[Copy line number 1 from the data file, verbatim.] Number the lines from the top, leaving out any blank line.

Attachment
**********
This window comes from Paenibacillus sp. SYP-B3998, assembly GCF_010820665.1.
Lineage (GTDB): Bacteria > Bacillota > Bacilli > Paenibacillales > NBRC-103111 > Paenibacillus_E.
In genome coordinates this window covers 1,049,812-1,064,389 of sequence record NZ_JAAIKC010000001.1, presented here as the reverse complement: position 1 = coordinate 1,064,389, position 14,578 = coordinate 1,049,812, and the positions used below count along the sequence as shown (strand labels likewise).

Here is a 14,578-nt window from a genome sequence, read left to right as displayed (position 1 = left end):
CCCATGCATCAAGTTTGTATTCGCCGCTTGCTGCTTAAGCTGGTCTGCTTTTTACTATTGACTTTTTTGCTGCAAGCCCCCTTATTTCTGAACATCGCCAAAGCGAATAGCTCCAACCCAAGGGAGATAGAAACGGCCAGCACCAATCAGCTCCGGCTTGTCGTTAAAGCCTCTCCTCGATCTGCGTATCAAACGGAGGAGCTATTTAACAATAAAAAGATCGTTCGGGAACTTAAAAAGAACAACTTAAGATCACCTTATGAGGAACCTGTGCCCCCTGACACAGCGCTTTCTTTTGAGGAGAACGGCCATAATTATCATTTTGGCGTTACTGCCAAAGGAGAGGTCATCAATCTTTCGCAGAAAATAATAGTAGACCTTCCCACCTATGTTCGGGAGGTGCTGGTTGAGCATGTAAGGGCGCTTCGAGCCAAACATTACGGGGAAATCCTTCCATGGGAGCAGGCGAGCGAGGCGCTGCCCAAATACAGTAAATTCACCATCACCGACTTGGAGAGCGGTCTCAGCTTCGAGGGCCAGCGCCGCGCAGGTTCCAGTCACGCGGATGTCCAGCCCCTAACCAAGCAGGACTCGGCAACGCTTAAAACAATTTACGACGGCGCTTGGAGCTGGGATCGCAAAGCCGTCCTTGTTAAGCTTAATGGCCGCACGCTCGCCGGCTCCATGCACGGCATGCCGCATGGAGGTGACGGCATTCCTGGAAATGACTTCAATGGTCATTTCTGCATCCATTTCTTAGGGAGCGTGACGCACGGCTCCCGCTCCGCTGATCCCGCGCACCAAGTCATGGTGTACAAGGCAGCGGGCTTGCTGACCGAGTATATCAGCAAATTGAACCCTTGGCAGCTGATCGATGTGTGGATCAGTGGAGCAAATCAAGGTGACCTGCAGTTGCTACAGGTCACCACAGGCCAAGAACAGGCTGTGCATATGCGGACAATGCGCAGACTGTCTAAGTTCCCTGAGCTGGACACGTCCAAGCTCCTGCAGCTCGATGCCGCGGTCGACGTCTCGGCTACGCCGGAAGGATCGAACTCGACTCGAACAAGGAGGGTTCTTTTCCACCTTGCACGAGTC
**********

This window comes from Paenibacillus sp. SYP-B3998, assembly GCF_010820665.1.